What I read in June 2021
I started listening to audiobooks this month. I still prefer reading fiction the old-fashion way using my eyes (with a slight touch of technology with an e-reader) but I’m okay listening to non-fiction. Especially now that I started using my public library to listen to books. I had fun with Harry Dresden and powered through the honker that is Dragonfly Falling. All worth it!
Grave Peril (The Dresden Files #3) by Jim Butcher, 378p: Stakes are higher for Harry Dresden on this book. Innocent people die, more than I've seen in previous books. Overly powerful ghost demons, sorcerers, and vampires. We learn there are 3 types of vampires in this world and what are their differences. They ended up being way more powerful than I thought. Harry Dresden also shows some wicked powers. It's pure action fun, with supernatural stuff going on.
Adventures in Opting Out: A Field Guide to Leading an Intentional Life by Cait Flanders, 272p: This was a perfect book to consume in audio form. I listened to it in the mornings and I enjoyed its friendly tone. It made me feel good about my life choices because it touches on how it is important for us to build our own unique lives, without caring about “societal norms”. Each one of us will choose a different path, and that's okay. I liked it because it is a memoir filled with hiking references. It's beautifully written and such a feel-good read.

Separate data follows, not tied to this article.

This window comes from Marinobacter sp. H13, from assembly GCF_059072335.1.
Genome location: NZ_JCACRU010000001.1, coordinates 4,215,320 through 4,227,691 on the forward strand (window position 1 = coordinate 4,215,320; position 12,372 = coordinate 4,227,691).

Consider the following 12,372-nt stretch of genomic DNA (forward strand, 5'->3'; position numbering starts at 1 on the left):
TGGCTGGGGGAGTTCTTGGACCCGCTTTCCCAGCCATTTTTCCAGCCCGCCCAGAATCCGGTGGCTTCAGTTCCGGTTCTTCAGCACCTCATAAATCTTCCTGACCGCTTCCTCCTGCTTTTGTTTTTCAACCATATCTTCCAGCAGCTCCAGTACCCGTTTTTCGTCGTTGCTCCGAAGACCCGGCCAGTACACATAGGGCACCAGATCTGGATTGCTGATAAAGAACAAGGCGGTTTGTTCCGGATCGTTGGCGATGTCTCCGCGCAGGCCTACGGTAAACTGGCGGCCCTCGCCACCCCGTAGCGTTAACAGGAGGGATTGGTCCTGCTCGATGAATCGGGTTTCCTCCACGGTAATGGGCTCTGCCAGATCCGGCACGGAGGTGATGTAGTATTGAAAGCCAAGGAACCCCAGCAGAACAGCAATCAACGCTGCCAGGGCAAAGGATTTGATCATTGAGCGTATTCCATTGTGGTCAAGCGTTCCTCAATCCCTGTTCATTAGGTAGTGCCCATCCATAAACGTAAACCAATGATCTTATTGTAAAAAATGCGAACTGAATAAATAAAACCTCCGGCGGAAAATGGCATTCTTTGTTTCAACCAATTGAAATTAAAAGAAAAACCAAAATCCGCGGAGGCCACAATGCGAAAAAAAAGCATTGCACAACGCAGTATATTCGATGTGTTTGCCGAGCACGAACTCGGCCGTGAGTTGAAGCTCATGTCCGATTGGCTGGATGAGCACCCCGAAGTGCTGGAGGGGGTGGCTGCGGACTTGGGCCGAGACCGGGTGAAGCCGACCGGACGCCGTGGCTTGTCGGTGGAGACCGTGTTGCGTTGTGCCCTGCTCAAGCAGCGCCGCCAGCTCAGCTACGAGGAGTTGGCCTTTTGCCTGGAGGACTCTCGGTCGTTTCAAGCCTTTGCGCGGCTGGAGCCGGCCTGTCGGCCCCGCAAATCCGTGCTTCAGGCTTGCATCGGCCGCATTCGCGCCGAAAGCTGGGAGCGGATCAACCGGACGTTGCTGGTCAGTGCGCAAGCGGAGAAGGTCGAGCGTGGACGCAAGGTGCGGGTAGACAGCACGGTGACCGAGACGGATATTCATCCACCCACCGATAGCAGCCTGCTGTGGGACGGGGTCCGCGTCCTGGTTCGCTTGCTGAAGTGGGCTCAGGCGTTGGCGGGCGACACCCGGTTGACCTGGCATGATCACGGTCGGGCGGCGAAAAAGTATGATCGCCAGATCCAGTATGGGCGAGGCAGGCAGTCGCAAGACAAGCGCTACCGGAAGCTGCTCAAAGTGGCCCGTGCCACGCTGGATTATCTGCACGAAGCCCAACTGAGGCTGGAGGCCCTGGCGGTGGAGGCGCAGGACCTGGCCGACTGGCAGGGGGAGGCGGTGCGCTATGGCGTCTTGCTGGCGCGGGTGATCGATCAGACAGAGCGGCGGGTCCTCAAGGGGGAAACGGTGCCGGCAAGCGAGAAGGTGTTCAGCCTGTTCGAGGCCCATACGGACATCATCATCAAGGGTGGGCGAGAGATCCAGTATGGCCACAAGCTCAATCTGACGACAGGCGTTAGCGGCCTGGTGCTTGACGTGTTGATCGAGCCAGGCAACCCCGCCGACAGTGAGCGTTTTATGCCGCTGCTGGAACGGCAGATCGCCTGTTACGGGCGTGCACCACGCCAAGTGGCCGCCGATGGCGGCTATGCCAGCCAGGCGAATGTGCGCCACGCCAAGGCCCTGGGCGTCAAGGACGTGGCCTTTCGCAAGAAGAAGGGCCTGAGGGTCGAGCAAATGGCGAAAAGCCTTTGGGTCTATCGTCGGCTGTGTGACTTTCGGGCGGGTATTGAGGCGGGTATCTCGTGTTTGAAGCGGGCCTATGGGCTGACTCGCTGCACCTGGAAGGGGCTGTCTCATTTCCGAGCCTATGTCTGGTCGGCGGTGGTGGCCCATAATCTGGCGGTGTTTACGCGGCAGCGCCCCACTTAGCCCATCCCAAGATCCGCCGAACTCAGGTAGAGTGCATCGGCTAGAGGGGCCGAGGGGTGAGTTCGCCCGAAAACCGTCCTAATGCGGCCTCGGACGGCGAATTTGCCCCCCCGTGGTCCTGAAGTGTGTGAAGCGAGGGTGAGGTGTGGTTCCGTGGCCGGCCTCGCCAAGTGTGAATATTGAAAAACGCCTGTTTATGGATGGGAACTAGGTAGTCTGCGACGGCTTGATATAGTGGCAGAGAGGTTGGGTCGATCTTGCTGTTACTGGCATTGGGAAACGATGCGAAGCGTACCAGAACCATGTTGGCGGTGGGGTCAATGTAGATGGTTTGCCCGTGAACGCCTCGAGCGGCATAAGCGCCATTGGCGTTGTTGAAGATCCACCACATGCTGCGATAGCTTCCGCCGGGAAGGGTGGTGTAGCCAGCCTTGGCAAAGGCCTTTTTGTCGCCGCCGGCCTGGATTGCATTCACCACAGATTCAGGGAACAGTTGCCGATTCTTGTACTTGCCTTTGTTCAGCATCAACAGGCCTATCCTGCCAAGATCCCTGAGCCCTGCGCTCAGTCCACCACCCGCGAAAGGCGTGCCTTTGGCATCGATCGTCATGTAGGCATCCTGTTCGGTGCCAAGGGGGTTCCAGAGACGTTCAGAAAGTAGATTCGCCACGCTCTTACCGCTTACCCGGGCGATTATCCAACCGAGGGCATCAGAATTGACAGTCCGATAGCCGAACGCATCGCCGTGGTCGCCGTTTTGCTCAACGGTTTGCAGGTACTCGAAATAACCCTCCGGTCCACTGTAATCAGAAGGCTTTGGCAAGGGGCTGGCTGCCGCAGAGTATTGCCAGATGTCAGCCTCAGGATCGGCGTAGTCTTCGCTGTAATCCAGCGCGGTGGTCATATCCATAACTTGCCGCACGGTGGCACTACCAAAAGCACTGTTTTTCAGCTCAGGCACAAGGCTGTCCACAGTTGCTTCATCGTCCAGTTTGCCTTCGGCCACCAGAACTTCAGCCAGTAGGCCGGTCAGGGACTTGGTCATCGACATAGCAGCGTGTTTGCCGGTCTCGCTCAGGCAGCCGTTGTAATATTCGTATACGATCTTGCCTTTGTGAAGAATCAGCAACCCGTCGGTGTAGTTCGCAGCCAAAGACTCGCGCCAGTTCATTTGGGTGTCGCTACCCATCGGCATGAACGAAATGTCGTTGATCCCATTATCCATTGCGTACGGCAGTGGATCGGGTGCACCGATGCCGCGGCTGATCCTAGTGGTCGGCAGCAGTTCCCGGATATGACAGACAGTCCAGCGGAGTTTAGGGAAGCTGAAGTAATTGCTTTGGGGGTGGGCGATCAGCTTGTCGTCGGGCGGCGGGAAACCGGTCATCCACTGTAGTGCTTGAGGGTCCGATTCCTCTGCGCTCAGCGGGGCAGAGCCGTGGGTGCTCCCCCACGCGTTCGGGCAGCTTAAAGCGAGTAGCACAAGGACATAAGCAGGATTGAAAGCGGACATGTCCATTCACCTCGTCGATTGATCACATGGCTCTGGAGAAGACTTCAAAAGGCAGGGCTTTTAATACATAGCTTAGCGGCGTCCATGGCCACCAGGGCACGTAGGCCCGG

Dragonfly Falling (Shadows of the Apt #2) by Adrian Tchaikovsky, 689p: Lots of things going on in this book because the War has come and the main characters are all scattered in different cities trying to defend themselves from the Wasp Empire advance. It's rich with battle scenes and military strategy discussions. And I was not bored by it. Thalric continues to be that complex lawful-evil character turned lawful-neutral. Totho makes a sacrifice that is probably changing his alignment. It's war and people die. All the characters go through the process of growing up, caught in a reality that is much harsher and more violent than they've ever imagined. They are not students anymore, it's the real deal.
Conscious: A Brief Guide to the Fundamental Mystery of the Mind by Annaka Harris, 144p: This is very meta. We are conscious. But what does it mean? How does it feel to be conscious? Why do we feel we are conscious? Are trees conscious as well? What about rocks? What about atoms? What is the hard problem of consciousness? It's a book full of interesting questions. Perfect for a wandering mind.
By Noisy Deadlines Minimalist in progress, nerdy, introvert, skeptic. I don't leave without my e-reader.